Who are you calling big nose? The bizarre 'unicorn fish' that looks almost human


The spotted unicorn fish has a long horn that protrudes from the top of its head, just like the re-fuelling tube on the front of the RAF spy planes. It recently arrived at the Sealife Centre in Weymouth, Dorset.

One of the most unique looking fish on the planet, the 'unicorn fish' has a very human feature - an unusually large nose.
In fact, its entire head looks uncannily like a disgruntled human face.
However, the fish also has another amazing ability - it can change colour.
The spotted unicorn - Naso brevirostris in Latin - has recently arrived at the SeaLife Centre in Weymouth, Dorset.
The 'nose' is actually horn, which can appear in different places in different animals.

'Nimrod', a unicorn fish which has recently arrived at an aquatic centre in Weymouth, is being used by staff as an early warning system. The strange fish change colour if the water quality of the tanks is not up to scratch.

Another of the fish has even been named ‘Nimrod’ after the military plane to which it bears an uncanny resemblance.
The spotted unicorn fish has a long horn that protrudes from the top of its head, just like the re-fuelling tube on the front of the RAF spy planes.
And although the seven inch long tropical fish has an amazing ability to change colour, it takes on a shade of ‘Nimrod’ grey most of the time.
Matthew Fuller, display supervisor at the attraction, said: 'Nimrod does look quite like the plane with his unusual appearance.
'No one knows why they have the long horn at the front of their heads.
'It isn’t used as a weapon or swimming aid, I suspect it might be used during courtship as a way to attract other fish.'

An RAF Nimrod patrols above the waves, with its refuelling nozzle clearly visible.

Even other unicorn fish don't have the unique looks of Nimrod.
'Not all of the spotted unicorn fish have the horn shape and it makes no difference if they are male or female.
'We have had Nimrod for a few months now.
They are microscopic when they are born, but Nimrod is currently seven inches long and his horn is two inches long.
Keepers have been using his talents to keep check on the quality of water in their tanks.
'He changes colour and goes a much darker shade to show anger or environment changes such as stress against other fish and when the water needs to be changed.'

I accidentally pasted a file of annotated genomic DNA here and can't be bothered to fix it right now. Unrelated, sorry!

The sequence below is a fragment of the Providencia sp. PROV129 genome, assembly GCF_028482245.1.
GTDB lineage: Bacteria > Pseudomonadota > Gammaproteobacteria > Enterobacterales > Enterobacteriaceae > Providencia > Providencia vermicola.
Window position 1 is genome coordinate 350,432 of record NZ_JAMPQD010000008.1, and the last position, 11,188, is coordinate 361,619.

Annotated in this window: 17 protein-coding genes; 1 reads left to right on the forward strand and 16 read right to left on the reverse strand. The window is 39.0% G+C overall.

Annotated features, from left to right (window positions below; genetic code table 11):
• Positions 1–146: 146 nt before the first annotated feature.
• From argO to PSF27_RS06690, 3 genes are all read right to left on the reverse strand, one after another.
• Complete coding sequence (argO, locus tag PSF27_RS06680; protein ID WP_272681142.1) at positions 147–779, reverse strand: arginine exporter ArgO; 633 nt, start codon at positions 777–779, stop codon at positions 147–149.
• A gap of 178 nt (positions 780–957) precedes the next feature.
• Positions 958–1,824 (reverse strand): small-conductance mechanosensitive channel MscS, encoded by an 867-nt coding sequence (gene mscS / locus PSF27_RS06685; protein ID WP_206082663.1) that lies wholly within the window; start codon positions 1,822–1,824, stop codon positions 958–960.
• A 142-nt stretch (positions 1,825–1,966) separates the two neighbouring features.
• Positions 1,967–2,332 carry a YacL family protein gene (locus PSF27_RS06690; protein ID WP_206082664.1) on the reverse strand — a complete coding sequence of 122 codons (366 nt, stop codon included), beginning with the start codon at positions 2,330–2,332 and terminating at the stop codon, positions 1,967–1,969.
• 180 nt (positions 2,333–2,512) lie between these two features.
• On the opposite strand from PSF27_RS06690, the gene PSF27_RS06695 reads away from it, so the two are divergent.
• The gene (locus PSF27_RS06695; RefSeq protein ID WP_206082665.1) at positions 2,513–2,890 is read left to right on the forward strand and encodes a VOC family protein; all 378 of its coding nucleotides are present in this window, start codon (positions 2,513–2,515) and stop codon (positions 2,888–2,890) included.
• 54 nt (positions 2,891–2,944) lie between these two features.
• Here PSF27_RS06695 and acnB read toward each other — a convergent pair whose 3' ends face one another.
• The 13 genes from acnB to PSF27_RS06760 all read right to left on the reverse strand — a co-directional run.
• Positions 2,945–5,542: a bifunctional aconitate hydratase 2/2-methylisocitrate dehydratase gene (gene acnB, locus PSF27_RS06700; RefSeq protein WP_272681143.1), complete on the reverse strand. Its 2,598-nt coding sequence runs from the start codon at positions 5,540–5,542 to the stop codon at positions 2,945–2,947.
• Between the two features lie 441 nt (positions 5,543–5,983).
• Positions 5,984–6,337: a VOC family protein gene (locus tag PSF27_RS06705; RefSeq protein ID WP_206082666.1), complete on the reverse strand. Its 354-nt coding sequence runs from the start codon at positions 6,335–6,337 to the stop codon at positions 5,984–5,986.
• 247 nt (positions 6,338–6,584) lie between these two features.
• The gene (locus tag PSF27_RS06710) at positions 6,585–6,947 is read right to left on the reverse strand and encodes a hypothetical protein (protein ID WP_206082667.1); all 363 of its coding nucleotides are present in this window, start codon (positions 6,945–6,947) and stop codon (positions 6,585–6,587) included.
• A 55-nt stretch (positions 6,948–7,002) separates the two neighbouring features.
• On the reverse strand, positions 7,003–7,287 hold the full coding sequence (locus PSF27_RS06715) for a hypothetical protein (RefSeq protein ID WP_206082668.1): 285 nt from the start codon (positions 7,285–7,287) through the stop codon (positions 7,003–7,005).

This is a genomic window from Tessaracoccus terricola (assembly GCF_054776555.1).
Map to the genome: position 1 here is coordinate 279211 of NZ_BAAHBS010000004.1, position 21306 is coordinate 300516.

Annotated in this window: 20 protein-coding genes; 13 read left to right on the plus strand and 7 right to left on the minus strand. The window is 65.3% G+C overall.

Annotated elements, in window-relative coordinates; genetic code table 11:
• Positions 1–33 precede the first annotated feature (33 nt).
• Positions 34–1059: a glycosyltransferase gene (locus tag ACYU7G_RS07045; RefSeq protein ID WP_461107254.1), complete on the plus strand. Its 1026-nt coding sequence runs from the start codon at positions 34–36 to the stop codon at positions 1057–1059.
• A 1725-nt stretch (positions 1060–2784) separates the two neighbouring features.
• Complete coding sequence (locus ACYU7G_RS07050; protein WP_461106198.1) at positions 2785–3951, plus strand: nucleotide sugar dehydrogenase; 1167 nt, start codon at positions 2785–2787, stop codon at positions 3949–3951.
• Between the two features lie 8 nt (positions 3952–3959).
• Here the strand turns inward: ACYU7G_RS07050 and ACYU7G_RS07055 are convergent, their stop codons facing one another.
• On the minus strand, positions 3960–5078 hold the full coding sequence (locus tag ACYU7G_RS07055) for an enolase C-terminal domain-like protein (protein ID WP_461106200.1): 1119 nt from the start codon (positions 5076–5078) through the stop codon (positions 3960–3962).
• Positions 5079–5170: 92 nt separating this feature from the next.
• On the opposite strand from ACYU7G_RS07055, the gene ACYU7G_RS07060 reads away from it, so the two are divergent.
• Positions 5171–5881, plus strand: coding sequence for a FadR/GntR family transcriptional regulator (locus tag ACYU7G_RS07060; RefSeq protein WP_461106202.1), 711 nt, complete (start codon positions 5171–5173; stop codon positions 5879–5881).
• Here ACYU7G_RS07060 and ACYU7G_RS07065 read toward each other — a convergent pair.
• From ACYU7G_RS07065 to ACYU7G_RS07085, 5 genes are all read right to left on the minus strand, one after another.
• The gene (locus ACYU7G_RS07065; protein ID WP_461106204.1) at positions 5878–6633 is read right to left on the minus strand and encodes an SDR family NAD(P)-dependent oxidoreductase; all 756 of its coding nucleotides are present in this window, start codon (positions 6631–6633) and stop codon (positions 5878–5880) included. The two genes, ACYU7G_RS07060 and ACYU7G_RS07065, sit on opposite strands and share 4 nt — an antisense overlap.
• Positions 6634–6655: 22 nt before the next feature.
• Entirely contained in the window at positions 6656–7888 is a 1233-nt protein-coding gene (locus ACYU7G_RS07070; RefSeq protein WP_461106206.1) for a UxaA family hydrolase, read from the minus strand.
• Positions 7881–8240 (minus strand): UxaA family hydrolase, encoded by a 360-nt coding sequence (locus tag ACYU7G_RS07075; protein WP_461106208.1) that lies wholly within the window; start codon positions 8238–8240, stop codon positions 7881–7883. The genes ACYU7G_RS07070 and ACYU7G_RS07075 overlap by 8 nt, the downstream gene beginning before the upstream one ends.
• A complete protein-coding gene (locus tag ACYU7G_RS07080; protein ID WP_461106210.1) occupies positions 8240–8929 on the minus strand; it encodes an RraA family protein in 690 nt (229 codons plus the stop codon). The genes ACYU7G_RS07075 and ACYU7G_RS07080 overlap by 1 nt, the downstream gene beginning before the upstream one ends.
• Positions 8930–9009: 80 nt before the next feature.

source: dailymail

Too late to enter the synchronised swimming? Diver seals friendship with playful pup who can’t help showing off for the camera


Ice to meet you: A playful grey seal comes up close to greet photographer Dr Alex Tattersall in the waters off the Farne Islands in Northumberland

Despite baring razor-sharp teeth and being the UK's largest carnovores , the creatures, which number around 4,000 in around the shores of Farne, are renowned for being friendly to humans.
During Dr Tattersall’s expedition, another diver, Peter Bardsley, had his entire leg hugged by a playful pup.
Although, the animals are also somewhat prone to chewing rubber flippers.
Briton Dr Tattersall said: ‘They are very playful and love nibbling your fins.

The seal deal: The young pup shows off his graceful aqua acrobatics skills in the island waters that are the home to 4,000 other grey seals

‘I’ve never heard of any incidents with them, but sometimes the big bulls will bark at you if they are not happy which produces an extraordinarily powerful noise underwater.
‘Most of the playful ones are the pups. They love yellow fins or gloves.
‘It is without doubt the best underwater interaction with any wild animal that I’ve ever had.’

Colourful character: Swimming along the kelp-strewn seabed, this seal is quite a camera star

There are thought to be between 117,000 to 170,000 grey seals living on Britain’s shores and they live for between 20 and 30 years.
Their numbers have doubled in the last 50 years and marine biologists believe they are still increasing.

Coming up for air: A grey seal rises to the surface as he is surrounded by cliffs of the Farne Islands

The male seals can grow up to 11 feet long with the females a lot smaller at just over six feet.
They can dive up to 230 feet looking for their staple diet of small fish, octopus and lobsters but love playing with divers in the chilly murky waters.
Dive instructor Mr Bardsley, 49, who lives near Penrith in Cumbria, travels to the Farne Islands every year to dive with the seals.

Coming up for air: A grey seal rises to the surface as he is surrounded by cliffs of the Farne Islands

Peter said: ‘I’ve been diving with seals around the UK coast from Scilly isles, West Wales to the Hebrides for years and have found that the Farne islands is exceptionally special.
‘It’s the biggest seal colony, so there’s more chance of seeing them in the water and the North Sea is clearer on this part of the coast.
‘You need to stay still and let the seals come to you. Often they play hide and seek and will sneak up on you from behind and nibble your fins.
‘The first thing you notice is your foot being tugged.’

Coy: A more shy-looking seal seal swims past the diver who is positioned a few feet away on the seabed

Close-up: This seal nuzzles the diver's glove as it happily shows off for the camera

Describing how he got his shots, he added: ‘I was busy photographing lobsters when I first noticed.
‘My fins were left dangling in mid-water while I tried to get the perfect shot of the lobsters under a ledge.
‘The seal pups took advantage of my situation and grabbed onto the fin. I looked around and took the shot whilst the pup hugged my leg.
‘Sometimes the seals mimic you but they wouldn’t play if it wasn’t fun for them, as we’re no threat at all and vice versa.

source: dailymail

They grow up so fast, don't they? Mother takes baby cheetahs out for a spot of exercise


Mother Dubai sticks close to her young cubs after venturing out their den for their first time